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September 1, 2014

September 1, 2014

Posted by **Ashley** on Thursday, January 10, 2013 at 3:24pm.

A lunar lander in powered descent at 100 m above the surface of the moon slows down from a velocity of 20 m/s to 0.5 m/s at constant acceleration. Assume that the lander has a mass of 20,000 kg and that burning the fuel does not change the mass. Answer the following questions.

What is the acceleration of the lander?

We know that the formula for gravitational acceleration due to gravity is g= G X M/R^2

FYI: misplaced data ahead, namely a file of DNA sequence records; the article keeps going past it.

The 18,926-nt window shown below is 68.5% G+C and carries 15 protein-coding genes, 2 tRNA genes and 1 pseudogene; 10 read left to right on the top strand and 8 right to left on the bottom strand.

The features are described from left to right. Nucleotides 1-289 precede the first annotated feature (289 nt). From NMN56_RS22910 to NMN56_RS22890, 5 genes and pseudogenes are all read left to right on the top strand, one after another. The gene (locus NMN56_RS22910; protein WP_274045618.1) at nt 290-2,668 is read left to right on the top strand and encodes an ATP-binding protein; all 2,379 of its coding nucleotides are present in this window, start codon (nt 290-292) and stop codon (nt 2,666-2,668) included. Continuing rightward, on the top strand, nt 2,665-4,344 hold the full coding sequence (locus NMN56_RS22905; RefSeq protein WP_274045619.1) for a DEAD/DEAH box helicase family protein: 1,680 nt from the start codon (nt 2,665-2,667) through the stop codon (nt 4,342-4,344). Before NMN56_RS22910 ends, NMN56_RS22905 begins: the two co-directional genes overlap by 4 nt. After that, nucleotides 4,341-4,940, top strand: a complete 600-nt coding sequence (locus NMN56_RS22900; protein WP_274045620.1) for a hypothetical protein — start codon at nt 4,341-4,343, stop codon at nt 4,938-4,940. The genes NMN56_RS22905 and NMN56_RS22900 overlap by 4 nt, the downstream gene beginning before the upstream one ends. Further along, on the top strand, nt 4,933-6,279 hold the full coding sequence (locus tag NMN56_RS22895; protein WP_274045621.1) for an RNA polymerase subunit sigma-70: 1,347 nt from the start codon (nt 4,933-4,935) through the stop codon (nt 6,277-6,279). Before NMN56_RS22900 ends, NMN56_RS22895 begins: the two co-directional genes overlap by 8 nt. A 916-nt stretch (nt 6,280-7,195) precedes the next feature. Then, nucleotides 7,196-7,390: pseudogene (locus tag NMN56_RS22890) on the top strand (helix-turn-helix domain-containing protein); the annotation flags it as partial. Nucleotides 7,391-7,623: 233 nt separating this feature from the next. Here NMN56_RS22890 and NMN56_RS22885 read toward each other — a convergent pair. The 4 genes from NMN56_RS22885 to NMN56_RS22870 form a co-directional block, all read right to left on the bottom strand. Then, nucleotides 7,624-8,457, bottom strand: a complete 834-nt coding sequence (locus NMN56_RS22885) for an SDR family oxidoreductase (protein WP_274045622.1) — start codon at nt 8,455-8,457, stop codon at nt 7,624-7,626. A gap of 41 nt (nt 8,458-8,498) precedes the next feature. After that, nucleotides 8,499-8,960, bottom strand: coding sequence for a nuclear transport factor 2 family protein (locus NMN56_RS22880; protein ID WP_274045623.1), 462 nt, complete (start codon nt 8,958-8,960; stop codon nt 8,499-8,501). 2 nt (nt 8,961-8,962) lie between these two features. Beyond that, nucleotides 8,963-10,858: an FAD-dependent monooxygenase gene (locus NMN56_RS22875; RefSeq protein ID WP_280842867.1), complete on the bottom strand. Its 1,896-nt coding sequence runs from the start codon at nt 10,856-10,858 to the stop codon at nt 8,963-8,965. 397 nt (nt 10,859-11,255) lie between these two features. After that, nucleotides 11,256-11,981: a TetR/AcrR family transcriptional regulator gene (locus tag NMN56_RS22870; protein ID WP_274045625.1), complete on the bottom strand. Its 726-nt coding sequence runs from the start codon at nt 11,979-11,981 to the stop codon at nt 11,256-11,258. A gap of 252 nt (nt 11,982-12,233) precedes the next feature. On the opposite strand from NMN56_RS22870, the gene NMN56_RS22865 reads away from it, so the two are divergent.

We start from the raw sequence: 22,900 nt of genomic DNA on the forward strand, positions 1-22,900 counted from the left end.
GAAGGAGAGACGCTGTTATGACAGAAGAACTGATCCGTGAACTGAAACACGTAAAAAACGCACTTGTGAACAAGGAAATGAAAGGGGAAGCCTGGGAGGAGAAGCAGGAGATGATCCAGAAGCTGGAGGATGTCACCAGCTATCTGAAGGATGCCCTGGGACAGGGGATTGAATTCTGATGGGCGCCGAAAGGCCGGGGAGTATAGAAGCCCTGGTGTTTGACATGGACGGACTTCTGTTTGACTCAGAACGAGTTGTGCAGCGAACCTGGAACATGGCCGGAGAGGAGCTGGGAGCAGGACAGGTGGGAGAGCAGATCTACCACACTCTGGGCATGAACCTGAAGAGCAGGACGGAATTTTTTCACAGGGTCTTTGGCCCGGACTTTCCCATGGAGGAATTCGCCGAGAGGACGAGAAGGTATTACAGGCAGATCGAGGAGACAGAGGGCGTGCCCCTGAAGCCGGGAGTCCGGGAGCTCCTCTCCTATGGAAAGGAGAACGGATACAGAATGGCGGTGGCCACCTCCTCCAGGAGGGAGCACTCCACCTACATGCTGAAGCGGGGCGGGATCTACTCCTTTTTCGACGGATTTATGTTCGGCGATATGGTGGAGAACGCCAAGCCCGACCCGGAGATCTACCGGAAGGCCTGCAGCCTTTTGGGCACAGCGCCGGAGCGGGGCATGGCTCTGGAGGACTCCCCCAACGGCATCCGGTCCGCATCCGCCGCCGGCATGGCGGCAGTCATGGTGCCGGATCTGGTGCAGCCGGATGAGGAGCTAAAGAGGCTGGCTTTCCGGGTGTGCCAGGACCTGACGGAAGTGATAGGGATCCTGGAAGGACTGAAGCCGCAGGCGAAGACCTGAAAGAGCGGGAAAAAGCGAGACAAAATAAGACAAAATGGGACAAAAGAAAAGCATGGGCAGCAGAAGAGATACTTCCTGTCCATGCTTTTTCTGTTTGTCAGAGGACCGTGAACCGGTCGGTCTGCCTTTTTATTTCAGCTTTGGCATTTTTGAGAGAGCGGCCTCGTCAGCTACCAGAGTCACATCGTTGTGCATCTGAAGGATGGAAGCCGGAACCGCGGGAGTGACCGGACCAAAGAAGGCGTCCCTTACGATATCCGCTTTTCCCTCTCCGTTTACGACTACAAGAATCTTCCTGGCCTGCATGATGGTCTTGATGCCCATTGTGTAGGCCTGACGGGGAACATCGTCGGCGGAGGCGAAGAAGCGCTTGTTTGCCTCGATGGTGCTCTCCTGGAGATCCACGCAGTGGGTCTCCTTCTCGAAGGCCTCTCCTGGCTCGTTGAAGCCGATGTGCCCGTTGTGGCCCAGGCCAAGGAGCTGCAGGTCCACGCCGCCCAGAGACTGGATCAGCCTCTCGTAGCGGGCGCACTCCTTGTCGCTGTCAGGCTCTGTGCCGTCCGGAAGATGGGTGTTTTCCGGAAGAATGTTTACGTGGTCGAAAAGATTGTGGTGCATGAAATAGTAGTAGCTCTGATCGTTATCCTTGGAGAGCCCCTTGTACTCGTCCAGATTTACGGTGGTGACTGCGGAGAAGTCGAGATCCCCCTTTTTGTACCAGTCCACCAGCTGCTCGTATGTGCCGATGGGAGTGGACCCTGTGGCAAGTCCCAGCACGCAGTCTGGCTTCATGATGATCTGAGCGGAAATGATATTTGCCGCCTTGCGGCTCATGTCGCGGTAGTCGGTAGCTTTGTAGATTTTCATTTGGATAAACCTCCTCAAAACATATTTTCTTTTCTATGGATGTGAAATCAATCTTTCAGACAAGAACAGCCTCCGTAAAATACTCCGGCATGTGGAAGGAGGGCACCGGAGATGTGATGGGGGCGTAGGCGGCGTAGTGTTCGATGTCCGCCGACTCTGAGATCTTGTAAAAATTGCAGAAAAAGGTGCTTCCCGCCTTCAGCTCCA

We know G is a constant called universal gravitational constant which is equal to 6.67 x 10^-11 N* m^2/kg^2. M is the mass of the object in which the gravitational acceleration is being found. R is the radius of the object. There is a negative sign in front of the equation because the objects in free fall. The acceleration due to gravity is 1.62 m/s^2 which is about 1/6 that of the acceleration due to gravity on earth.

How long will it take the lander to change velocity from 20 m/s to 0.5 m/s?

Time: V-Vē/a. Time = 20 - .5 / 1.62 ----> 19.5/1.62= 12.04 seconds to change from a velocity of 20 m/s to .5 m/s.

What is the thrust (T) of the engines?

So using the information can you help me find thrust?

- Physics THRUST -
**Elena**, Thursday, January 10, 2013 at 3:51pma= (v₂²-v₁²)/2h =

=(0.5²-20²)/2100= - 2 m/s²

F=m(a-g)= 20000(2-1.62) =2.7610⁴ N

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